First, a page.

Willard: Correct. We even offer what we call Premium Scuttles. People can purchase actual reports and trading ideas from professional money managers and newsletter writers. We vet it to make sure that we don’t have penny stock promoters, guys running cheap scams or something on the site. You’re able to at least have some sort of assurance that as hard as investing is, you’re not being scammed. That’s what I think a lot of retail investors, especially those who are just learning, end up learning the hard way. It’s best to just avoid the penny stock, Over-the-Counter Bulletin Board microcap promoters.
We specifically say that, and in our Terms and Conditions, we strongly suggest not delving into microcaps under a market cap of $250 million, or any bulletin board Pink Sheets. But other than that, we are open to talking about any stock and learning about any trading style or investment style. It’s all essential, right there for you.
EQ: You mentioned the All Stars, and some of the money managers that are using Scutify. Can you give us some examples of some of them?
Willard: Robert Marcin (Founder of Defiance Asset Management), who has been featured in a couple of Barron’s profiles over the years. He’s a money manager on there on a daily basis putting out ideas, answering people’s questions about his positions and about how he approaches the market.
Jeff Miller (CEO of NewArc Investments), is one of the smartest economists/money managers you’ll ever run across. He’s got a huge following across the internet and all of the major financial sites that publish people. He’s on there all the time. I’m on there 24/7, answering questions and putting out my ideas. There’s dozens more.
EQ: So you launched beta sometime last year. What other additional initiatives, or rollouts, or maybe special events, that users can expect coming down the line?
Willard: Well, since we launched in 2014, we have launched six apps. In addition to that, we’ve created games and unique features on the site and on the apps that you can’t get anywhere else. We’re focused right now on becoming the iTunes of finance, where you can find any major newsletter writer and publisher and be able to purchase it from our site using Scutify credits or your credit card. We’ve got that out there. Now, we’re just focused on critical mass with both users and publishers.
EQ: You mentioned your background earlier. Obviously, most people who are in this industry know who you are. Can you talk to us about the evolution of how you went from a hedge fund manager to a financial media personality to, now, a tech entrepreneur?
Willard: Sure. It’s so funny—and maybe even a little sad, depending on where you stand on this—because I think Madonna is my inspiration for constantly trying to re-invent myself.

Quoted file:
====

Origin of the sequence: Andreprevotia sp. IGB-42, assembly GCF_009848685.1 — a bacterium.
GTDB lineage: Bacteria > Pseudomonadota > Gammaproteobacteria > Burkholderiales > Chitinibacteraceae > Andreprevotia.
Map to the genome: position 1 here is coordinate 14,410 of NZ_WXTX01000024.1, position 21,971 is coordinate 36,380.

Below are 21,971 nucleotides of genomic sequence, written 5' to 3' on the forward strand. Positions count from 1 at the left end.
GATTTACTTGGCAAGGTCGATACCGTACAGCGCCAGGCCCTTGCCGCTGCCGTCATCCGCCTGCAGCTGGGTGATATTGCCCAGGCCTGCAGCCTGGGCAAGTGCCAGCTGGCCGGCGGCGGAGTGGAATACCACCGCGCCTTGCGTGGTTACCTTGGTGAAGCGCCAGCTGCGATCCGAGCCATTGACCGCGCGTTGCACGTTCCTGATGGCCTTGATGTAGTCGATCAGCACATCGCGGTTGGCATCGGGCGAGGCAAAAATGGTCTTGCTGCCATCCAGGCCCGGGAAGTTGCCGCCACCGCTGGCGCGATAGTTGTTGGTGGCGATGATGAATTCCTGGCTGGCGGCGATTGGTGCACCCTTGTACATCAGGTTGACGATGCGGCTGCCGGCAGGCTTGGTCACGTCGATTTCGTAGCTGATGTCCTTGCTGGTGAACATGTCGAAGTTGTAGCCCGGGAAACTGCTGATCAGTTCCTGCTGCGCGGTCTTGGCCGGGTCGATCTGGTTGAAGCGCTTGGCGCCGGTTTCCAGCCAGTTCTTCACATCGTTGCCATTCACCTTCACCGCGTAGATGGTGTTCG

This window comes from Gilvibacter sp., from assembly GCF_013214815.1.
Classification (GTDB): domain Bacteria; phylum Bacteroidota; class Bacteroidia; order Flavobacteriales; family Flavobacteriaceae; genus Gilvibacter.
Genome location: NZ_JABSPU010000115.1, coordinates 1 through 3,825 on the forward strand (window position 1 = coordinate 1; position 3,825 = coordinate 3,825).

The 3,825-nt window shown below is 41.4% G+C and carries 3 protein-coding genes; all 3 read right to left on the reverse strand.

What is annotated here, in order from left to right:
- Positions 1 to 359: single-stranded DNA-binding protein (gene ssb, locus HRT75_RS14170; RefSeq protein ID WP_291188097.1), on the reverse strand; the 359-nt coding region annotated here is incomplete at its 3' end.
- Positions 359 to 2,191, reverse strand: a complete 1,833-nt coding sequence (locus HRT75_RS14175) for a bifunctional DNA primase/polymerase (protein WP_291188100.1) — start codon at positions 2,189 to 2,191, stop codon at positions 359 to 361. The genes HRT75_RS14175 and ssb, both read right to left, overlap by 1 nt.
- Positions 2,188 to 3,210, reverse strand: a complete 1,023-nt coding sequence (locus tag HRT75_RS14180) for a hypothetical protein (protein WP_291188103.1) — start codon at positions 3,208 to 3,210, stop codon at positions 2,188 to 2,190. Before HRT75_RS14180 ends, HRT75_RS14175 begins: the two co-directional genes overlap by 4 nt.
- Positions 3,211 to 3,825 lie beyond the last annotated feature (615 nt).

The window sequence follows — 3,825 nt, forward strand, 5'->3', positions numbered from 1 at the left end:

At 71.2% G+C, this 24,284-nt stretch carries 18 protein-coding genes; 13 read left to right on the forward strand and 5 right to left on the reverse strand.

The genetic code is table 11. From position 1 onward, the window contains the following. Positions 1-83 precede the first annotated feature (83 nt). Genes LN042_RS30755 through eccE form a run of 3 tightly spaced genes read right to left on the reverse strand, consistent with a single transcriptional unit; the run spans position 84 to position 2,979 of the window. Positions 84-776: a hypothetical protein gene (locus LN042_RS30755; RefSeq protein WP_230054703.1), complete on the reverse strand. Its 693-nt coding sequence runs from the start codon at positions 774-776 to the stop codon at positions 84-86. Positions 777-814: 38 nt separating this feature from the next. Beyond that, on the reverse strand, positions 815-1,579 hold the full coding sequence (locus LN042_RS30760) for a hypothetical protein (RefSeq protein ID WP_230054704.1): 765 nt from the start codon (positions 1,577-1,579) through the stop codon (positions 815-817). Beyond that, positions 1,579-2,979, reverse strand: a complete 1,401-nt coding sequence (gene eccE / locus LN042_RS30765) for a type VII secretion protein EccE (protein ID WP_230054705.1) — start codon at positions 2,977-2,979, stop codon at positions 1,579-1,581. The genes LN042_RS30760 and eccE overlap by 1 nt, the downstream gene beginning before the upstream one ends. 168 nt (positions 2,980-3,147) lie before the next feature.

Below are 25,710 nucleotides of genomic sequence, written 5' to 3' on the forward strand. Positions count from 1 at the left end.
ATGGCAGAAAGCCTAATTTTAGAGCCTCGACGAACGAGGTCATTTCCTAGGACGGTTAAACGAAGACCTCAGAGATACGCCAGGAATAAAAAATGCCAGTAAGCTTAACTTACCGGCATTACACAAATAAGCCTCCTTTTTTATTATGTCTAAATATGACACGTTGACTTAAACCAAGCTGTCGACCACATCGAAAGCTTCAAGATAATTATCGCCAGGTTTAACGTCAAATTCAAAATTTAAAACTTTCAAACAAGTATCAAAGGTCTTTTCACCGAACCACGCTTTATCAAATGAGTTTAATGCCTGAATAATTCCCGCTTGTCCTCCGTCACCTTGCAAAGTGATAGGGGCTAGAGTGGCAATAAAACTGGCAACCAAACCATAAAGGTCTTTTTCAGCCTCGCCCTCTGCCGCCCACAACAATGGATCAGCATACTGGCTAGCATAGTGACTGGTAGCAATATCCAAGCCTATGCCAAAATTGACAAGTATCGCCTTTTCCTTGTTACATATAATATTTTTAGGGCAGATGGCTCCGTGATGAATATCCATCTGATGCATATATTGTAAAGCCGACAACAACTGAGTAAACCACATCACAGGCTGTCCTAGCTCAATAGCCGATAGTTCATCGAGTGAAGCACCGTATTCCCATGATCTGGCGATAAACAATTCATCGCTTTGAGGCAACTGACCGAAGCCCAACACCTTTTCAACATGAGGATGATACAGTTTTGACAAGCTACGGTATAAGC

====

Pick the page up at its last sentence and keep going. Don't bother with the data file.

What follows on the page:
I launched my hedge fund into the teeth of the bottom of the markets, really during the crash from 2000 to 2002. I launched in October 2002, just about 10 days before the NASDAQ bottomed on a 75-percent decline. I rode the next five years as a tech hedge fund manager while the NASDAQ tripled, and I had some great years there. I got bearish in 2007. I thought real estate was looking like it was going to crash, and I was worried about Wall Street itself.
Just around that time, Fox Business was launching and I had an agent at CAA who had taken an interest in me and put together an idea of getting me on TV. I ended up anchoring Happy Hour on Fox Business. After doing 528 episodes of Happy Hour, I just didn’t like TV anymore. I was tired of talking about the bailouts and I didn’t like doing the political, Republican/Democrat regime paradigm that you get forced into when you’re on TV.
I wanted to go do something else again. I left that and went back to writing. I’m the publisher of TradingWithCody.com, and we launched Scutify because I wanted to be part of that app revolution.
EQ: The app revolution. The social network part of it is just a core component, but that’s not your primary vision, right? What would you say really sets Scutify apart?
Willard: Several things. We’re a self-policing community. We actively chase out the bad and allow the meritocratic good to rise to the top. We have a lot of different features from blocking people to giving them a thumbs down, and if they get enough thumbs down, their Scuttles disappear from the general population for a day.
We’ve got a lot of unique features that we’re bringing to the table. As I mentioned several times, there’s nobody else that’s got the value-add apps that we’ve got in the marketplace already right now. There’s more to come.
EQ: You guys are doing some really cool things at Scutify. Are there any final takeaways or anything that you want to share with our readers that we haven’t touched on?
Willard: I always just like to tell, especially the retail-investing public, and to remind them in all seriousness to stay away from penny stocks and micro-caps and insider-manipulated questionable things. It’s hard enough making money finding the next Google (GOOG) and Apple (AAPL) that you don’t need to expose yourself to even the possibility of manipulation.